3 ways to love the stranger you married

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By Pst. Philip Mwaura

The wedding service is about to begin. The air is full of expectancy. The officiant ready with newly printed set of vows stands at the altar with visible confidence. The groom takes a deep breath and the bride marches down the aisle, her parents holding her hands tightly with pride, ready to give their treasure away.

The bride stares at him, such a geek with so much goodness is now her soulmate. She imagines how great their life will be together. The fireworks of their first glance are evoked as the groom smiles at her, for all the love in him is hers as long as he has breath, a sense of accomplishment as all the things that surround them that day is a tasteful reflection of the wonder of their love. They veer off to their honeymoon suite looking forward to the two worlds blossoming blissfully and sharing love tenderly.

They wake up the next day in their honeymoon suite as husband and wife! As marriage is, the new couple finds that the things that attracted them to each other start distracting them and then if not careful, they start attacking each other.

Their differences start glaring at them and they are strangers to each other! He has so much to share yet she wants to go make her hair. She wants to stay and chat till late night yet he wants to sleep early for he has a flight. He wants ‘cereals’ for dinner though she wants salad to look thinner.

No matter what age they get married, a couple finds difficulties and joys as they adjust to their new status of married life. As the “romantic idealism” of their wedding day fades, distorted expectations and hopes can be mixed with fears and anxieties. They have nothing more to hide and they become (or are in the path of becoming) new people. The altar alters them.

To navigate this rather unstable and disruptive stage, there are things that a couple needs to learn that can catapult their marriage to a fulfilling one.

  1. Love as God Loves

There is need to learn that a marriage is stabilized and strengthened by displaying the love that God has freely shown to all of us to our spouses. It is knowing that that you have given unconditional commitment to a very imperfect person. Understanding and showing this love helps a couple to put themselves in each other’s shoes and understand their perspective. It energizes them to nurture each other in defeat and adversaries and celebrate the triumphs in their marriage together.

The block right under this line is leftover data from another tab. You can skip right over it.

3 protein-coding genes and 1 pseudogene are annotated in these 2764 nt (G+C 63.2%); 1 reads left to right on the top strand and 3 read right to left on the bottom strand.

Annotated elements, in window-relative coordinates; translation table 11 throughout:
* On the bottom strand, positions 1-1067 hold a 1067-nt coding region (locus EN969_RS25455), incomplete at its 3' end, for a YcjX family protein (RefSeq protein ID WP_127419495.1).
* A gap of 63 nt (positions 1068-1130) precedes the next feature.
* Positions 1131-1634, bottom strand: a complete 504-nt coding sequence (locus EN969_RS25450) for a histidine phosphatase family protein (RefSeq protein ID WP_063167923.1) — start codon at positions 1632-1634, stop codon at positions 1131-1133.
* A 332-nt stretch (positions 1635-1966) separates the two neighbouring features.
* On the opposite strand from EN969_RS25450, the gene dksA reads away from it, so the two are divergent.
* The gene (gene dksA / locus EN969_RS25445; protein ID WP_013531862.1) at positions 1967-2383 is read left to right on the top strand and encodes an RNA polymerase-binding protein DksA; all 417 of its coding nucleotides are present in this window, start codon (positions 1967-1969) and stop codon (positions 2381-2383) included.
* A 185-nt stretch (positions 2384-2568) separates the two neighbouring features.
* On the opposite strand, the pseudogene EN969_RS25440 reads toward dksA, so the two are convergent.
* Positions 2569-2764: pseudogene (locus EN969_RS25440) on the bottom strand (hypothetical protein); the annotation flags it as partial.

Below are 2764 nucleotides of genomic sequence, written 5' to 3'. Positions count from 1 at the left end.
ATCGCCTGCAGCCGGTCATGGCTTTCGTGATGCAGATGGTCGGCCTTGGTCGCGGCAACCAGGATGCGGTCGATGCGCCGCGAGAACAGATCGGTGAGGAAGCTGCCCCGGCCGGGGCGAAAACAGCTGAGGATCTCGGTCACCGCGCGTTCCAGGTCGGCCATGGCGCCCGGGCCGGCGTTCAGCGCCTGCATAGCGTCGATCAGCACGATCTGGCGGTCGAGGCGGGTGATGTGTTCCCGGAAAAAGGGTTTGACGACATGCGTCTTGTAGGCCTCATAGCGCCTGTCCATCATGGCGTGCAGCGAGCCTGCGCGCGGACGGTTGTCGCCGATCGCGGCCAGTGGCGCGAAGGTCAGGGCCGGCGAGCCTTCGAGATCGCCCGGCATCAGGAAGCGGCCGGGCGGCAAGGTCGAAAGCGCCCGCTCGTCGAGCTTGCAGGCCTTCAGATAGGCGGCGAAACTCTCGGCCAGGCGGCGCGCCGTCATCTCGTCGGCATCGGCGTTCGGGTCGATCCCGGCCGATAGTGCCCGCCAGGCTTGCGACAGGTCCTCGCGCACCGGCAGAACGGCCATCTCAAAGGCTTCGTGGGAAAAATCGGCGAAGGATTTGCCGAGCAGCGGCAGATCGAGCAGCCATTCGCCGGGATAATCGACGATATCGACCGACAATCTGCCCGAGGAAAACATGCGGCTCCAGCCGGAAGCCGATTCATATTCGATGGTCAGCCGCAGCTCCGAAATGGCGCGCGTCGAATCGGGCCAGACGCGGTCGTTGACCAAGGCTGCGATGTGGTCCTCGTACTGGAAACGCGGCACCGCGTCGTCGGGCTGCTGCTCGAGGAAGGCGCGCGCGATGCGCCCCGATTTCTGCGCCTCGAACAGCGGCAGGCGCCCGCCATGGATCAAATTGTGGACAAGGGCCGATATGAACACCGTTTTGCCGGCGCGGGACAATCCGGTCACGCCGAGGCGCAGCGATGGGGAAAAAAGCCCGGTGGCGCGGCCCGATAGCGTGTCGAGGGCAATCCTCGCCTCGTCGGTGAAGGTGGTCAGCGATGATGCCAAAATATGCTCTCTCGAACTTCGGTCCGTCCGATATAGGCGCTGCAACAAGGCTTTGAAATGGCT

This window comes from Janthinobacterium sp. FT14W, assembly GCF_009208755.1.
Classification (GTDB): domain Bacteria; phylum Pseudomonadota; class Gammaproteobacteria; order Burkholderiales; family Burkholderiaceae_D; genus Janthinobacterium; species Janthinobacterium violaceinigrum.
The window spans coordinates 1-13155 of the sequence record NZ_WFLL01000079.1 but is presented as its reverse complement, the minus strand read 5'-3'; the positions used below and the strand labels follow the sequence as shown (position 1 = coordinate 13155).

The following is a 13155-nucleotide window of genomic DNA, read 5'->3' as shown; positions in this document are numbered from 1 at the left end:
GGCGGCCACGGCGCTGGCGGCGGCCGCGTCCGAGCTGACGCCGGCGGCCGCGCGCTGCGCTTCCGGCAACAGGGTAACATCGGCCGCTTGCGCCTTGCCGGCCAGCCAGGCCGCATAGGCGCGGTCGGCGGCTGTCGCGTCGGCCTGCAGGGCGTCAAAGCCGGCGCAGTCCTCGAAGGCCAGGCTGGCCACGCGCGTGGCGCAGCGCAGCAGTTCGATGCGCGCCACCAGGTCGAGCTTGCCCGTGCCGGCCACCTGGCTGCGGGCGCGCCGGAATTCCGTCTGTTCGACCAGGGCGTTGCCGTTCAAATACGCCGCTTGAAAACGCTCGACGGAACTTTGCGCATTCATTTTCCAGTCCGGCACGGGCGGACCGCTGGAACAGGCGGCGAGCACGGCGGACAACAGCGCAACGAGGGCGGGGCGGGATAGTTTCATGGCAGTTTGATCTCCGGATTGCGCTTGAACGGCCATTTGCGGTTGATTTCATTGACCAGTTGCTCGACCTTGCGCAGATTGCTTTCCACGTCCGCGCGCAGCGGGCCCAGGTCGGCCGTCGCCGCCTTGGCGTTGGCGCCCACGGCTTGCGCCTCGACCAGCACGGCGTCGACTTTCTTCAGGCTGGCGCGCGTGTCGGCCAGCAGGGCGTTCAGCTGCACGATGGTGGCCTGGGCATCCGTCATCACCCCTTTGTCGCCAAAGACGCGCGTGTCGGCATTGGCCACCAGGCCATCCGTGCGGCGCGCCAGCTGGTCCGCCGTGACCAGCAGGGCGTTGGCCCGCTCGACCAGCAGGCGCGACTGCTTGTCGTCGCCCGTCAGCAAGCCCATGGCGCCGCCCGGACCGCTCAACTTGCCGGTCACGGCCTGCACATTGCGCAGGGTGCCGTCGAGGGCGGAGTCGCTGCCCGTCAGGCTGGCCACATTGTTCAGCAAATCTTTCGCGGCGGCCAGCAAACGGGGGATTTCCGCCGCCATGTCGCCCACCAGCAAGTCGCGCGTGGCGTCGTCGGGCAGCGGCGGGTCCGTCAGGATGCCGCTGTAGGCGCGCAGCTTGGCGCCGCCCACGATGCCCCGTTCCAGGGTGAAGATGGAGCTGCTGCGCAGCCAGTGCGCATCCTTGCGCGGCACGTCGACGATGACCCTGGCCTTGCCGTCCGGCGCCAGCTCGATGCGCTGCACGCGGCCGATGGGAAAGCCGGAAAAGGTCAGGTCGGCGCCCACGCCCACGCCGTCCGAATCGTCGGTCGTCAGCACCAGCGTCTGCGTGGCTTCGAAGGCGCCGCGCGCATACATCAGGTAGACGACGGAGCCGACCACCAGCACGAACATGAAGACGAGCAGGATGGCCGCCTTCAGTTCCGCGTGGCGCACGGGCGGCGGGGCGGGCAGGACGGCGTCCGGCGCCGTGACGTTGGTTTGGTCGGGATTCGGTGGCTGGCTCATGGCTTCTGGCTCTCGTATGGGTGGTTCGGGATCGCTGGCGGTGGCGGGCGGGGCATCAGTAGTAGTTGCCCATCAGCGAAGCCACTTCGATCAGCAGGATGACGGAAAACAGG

2. Marriage is not a prison

Acknowledge that marriage is meant to free-up; it’s never a confinement. It is an arena to develop some unique gifting without being pulled down by a spouse. For example, wives, never despise or doubt the work that your husband does. Be willing to grow and develop together as a couple but also give room and nurture individual growth. (1 John 4:18)

3. Adventure together

A couple needs to cultivate a spirit of adventure. Marriage in itself presents a stranger who is very different from you but a willingness to learn everything about them makes the adventure fun. In this adventure, however, there are some ‘baggage’ and attitudes that must be left from the onset. What are you willing to leave behind as a wife or husband to make this adventure worthwhile?  Talk over with your spouse about each other’s mannerisms or habits openly.


Know that “A marriage is not a joining of two worlds, but abandoning of two worlds in order that a new one might be formed”


As a single person looking forward to be in marriage in future, what are you doing now to make your marriage stronger before it begins? Marriage is not built on performance, perfectionism or appearance as many believe and try to display. A true marriage is built on what God says about it. What do you think the true blue print of marriage says and are you willing to base your future marriage in that truth?

Let the peace of Christ rule in your hearts, since as members of one body you were called to peace. And be thankful. Col 3:15 (NIV)

Blessings!

 

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